Though the Senate passed its Tax Extenders legislation in mid-March without including House language to change the tax treatment of the “carried interest” income of investment managers, the issue may receive a second look in the coming weeks.

Portions of the Tax Extenders legislation – which include a variety of popular tax credits and extended assistance to the unemployed – must be offset by spending cuts or tax increases elsewhere, but some of the Senate’s original offsets were instead used to pay for the final healthcare legislation that was enacted last month.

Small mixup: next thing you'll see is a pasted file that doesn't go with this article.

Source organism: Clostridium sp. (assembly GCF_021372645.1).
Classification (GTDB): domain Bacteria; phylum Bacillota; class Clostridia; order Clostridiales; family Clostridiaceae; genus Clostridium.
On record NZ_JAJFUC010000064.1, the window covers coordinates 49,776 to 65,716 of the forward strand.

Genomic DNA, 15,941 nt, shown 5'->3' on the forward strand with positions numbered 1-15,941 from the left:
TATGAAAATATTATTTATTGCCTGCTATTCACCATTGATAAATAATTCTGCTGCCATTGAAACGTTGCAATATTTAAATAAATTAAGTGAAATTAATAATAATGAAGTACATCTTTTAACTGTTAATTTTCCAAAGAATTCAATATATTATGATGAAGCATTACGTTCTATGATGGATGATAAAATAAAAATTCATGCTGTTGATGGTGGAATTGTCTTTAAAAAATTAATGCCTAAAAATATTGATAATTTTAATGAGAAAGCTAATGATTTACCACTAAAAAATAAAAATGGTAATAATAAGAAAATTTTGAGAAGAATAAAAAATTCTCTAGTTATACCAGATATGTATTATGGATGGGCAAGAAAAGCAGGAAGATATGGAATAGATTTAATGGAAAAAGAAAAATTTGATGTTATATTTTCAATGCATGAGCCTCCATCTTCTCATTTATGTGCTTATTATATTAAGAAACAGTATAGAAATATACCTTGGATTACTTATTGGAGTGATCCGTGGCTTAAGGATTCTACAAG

As a result, the Senate’s Tax Extenders bill now has a $30 billion hole and not many options to fill it – a predicament that appears to be increasing the likelihood that leaders may revisit the issue of changing the tax treatment of carried interest. By taxing this income at regular income rates rather than the current practice of taxing it at capital gain rates, lawmakers would be able to plug the gap and get final legislation across the finish line.

Although historically unpopular in the Senate, the possibility exists that carried interest language could be watered down (such as by delaying its implementation date), in order to make the provision acceptable to skeptical Senators.